This “rainbow” Florida Key is especially welcoming to LGBT families, who will find many child-friendly places and things to do within a very accepting community of fellow travelers.
The character and characters of Key West areas colorful as the rainbow flags flying on many a business door, welcoming gay tourists and their families to the community. “Key West is one of the original gay and lesbian destinations; it has remained popular in part because it is such an overwhelmingly accepting place,” explains Carol Shaughnessy, writer and media relations representative for the Florida Keys and Key West Tourist Development Council.
The official motto adopted by the city commission in 2000, is ‘One Human Family‘ to express the accepting nature of Key West toward all people.” So, where in some places a gay couple might find it difficult to walk hand in hand, that is definitely not the case in Key West. A family with two moms or two dads would be regarded as a family,” notes Ms. Shaughnessy,”the boundaries sadly enough drawn in other places are not drawn here.”
In fact, it is so welcoming that actress Rosie O’ Donnell has counted Key West – which is only 90 miles west of Cuba and 152 miles from Miami –as a past favorite port for the gay family cruises she organized through R Family Vacations (866/732-6822), a company she co-owns with life-partner Kelli Carpenter.
Indicative of the community’s spirit: during the Key West’s 2003 PrideFest festivities, a 1¼-mile-long rainbow flag –the longest ever made and sewn by the flag’s creator, Gilbert Baker, to celebrate the flag’s 25th anniversary –was draped across the city’s main drag. It covered Duval Street from the Gulf of Mexico to the Atlantic Ocean. Sections of the flag have appeared in subsequent PrideFest parades and in celebrations throughout the USA and Europe.
Key West’s gay history is rich; since the early 40s, the community has been a Mecca for talented gays including writer Tennessee Williams and Broadway composer Jerry Herman. In fact, many of the historical Victorian homes owe their restoration to the community. Every Saturday morning at 11 am, families can hop on the Old Town Trolley (201 Front Street, Suite 224, Key West 33040 800/868-7482) for a 70-minute trolley tour showcasing gay history and attractions.
An Array of Colorful Attractions
An attraction not to be missed is Key West Butterfly and Nature Conservatory (1316 Duval Street, Key West 33040, 305/296-2988), founded by artist Sam Trophia and his life-partner George Fernandez. Suitable for all ages,the conservatory is 13,000-square-feet, with a 5,000-square-foot, glass-domed tropical butterfly habitat housing more than 1,000 of these colorful creatures from close to 50 species.
There is always something for the whole family to do in Key West. Museums include the Mel Fisher Maritime Heritage Museum (200 Greene Street Key West 33040, 305/294-2633) housing the richest single collection of 17th century maritime and shipwreck antiquities in the Western Hemisphere. Key West was a salvager’s paradise in the 1850s, causing it to be the wealthiest place to live at that time.
Other attractions dedicated to the sea include the Key West Shipwreck Historeum Museum (1 Whitehead Street Key West 33040, 305/292-8990), where actors reenact life at a wrecker’s warehouse in 1856. The latest addition is Pirate Soul (524 Front St, Key West 33040, 305/292-1113), owned by television motivational speaker Pat Croce and chock full of authentic pirate artifacts to thrill younger children.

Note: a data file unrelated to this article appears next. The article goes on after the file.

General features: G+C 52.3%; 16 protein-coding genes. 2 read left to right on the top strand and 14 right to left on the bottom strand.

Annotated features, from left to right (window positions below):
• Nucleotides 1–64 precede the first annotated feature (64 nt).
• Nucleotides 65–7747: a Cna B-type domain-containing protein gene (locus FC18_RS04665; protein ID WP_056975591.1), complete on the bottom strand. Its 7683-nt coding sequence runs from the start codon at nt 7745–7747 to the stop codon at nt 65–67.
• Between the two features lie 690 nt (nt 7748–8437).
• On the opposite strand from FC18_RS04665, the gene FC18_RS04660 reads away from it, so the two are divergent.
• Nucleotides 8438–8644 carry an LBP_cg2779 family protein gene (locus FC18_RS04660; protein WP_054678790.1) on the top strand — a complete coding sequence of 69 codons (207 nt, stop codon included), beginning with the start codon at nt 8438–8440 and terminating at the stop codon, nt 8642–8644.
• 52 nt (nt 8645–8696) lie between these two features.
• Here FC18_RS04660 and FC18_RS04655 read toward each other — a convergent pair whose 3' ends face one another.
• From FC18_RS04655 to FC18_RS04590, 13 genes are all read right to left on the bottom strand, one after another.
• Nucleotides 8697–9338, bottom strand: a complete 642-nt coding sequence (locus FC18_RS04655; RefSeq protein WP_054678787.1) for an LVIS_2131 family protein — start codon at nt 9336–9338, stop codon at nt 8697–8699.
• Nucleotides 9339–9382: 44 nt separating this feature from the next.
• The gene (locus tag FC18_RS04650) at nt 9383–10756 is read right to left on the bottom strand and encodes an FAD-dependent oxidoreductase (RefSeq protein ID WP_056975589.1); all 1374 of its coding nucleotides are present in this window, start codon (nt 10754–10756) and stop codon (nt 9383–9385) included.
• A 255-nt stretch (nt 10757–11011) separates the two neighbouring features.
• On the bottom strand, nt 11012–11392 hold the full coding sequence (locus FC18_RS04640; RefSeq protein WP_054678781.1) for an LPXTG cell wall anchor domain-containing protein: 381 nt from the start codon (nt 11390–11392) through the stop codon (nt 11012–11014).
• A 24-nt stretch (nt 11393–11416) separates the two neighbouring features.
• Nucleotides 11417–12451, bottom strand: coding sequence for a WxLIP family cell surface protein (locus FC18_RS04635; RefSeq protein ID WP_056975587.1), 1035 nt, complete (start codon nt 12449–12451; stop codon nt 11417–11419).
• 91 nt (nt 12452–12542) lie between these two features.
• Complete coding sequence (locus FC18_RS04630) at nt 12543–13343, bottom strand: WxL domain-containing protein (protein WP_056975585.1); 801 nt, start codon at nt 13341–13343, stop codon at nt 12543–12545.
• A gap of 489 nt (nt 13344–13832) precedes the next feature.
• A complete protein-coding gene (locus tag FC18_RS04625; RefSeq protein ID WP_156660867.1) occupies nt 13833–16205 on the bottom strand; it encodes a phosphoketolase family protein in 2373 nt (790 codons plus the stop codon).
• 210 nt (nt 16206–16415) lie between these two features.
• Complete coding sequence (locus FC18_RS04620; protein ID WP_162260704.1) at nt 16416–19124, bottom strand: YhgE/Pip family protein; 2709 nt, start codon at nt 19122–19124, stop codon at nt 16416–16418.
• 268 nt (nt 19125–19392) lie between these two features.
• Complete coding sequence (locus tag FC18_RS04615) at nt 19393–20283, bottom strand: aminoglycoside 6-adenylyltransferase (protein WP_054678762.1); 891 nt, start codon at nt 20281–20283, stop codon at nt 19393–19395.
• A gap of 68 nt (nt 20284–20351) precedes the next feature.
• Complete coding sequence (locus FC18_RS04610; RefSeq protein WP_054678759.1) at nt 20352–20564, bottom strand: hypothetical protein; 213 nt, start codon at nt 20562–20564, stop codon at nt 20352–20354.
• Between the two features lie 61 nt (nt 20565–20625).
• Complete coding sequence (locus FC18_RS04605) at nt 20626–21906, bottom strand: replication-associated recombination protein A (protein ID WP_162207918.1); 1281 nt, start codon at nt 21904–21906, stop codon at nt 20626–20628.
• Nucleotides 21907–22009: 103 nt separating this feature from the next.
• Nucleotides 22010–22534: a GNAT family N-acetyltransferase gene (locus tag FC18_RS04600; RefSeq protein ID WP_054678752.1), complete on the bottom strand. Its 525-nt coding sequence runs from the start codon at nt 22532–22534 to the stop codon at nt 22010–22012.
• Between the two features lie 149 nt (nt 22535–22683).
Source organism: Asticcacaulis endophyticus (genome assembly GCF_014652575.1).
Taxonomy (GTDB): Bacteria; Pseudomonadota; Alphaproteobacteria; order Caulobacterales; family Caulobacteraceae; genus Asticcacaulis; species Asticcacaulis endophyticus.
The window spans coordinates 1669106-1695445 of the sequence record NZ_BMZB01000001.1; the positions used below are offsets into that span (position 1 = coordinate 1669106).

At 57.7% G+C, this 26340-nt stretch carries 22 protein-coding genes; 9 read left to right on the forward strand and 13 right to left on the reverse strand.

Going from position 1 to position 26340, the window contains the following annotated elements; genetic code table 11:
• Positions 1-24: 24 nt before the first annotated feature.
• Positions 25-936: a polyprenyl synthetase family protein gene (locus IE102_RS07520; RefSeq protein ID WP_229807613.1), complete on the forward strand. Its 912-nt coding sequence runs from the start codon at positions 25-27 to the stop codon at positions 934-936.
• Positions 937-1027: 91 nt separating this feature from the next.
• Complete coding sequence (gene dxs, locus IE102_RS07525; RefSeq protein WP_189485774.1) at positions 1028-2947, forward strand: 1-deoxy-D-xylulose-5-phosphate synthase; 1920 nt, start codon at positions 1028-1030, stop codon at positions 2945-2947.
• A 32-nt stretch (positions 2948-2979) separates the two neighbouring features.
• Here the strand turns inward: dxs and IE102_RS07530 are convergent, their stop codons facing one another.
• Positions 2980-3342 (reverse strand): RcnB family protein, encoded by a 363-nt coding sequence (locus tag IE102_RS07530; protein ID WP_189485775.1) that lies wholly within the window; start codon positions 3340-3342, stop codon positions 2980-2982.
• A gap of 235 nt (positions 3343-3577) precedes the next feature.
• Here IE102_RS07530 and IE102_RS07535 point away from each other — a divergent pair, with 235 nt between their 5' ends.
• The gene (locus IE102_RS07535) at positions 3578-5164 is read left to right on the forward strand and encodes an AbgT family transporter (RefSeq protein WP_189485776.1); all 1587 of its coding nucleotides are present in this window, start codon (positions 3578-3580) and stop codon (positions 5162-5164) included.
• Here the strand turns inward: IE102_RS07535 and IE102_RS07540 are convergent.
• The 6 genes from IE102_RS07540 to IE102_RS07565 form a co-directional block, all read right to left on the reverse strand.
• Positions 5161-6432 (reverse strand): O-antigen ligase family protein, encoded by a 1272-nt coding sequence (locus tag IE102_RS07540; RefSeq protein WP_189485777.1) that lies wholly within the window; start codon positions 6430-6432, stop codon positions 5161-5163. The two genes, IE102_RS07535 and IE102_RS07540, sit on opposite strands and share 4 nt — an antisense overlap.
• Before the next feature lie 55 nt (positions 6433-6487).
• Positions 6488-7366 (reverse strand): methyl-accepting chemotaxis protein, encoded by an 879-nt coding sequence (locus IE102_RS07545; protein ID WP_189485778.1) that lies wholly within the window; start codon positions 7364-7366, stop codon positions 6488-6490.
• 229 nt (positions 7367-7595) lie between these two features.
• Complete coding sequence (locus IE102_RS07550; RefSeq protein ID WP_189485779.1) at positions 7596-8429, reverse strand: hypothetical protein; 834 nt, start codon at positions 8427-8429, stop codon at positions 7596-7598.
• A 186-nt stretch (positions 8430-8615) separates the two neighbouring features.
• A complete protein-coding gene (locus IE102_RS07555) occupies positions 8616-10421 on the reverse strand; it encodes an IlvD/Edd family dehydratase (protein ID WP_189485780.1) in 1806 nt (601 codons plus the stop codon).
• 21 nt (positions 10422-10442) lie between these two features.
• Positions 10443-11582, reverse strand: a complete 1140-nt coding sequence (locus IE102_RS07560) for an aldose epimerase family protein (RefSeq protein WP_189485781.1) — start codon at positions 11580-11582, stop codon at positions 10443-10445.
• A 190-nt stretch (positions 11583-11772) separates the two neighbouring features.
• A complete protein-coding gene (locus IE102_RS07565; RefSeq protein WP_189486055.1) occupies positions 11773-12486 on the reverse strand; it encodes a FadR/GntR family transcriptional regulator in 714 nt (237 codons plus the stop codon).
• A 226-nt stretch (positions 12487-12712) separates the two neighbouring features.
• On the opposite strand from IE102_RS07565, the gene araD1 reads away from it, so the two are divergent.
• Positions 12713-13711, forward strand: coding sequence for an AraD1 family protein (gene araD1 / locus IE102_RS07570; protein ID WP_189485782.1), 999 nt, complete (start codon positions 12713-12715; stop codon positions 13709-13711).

A Rich, Colorful Heritage
Key West was novelist Earnest Hemingway’s home with his second wife Pauline in the 1930’s before he left for Cuba with Martha – wife number three. The Ernest Hemingway Home and Museum (907 Whitehead Street, Key West 33040, 305/295-9112), where the couple once lived is now a museum. Those with cat allergies be forewarned that there are 50 felines on property all claiming to be descendants of cats owned by Hemingway himself.
The Key West Art & History Museum (281 Front Street, Key West 33040, 305-295-6616 ) at Custom House always has a Hemingway display and, at our visit, featured a bronze bust of the celebrated author, affectionately known as Papa. So celebrated, in fact, that Key West holds an annual festival called Hemingway Days that includes a Papa Hemingway look-alike contest. The festival also hosts the Lorian Hemingway Short Story Competition, named and orchestrated by his granddaughter Lorian, an accomplished Pulitzer Prize-nominated author and journalist.
Many of Key West’s artisans sell their wares at the Mallory Square and Sunset Celebration (305/292-7700). At this spontaneous, PG-rated event,there’s a carnival atmosphere with plenty of performance artists. Typically, families will catch one of the three Historic Ships of America fleet passing by on a “sunset cruise.
The city’s accommodations, ranging from hotels and motels to quaint resort properties and guest houses, are most welcoming to the gay community. However, some of these properties do not cater to children or are gender-specific. Gay-owned properties of note include Key Lime Inn Historic Lodging (725 Truman Ave, Key West 33040, 800/549-4430).
Fun dining opportunities abound, so you need to come to Key West with an appetite. If your children appreciate gourmet dining, then check out gay-friendly hot spots Square One (1075 Duval Street in Duval Square, Key West 33040, 305/296-4300) and Alice’s Key West (1114 Duval Street Key West 33040, 305/292-5733), where James Beard Foundation-recognized chef, Alice Weingarten, whips up her culinary magic.
For more information on activities and lodging, visit Florida Keys Tourism or call 800-FLA-KEYS.
[Photos by Kathryn Kates]
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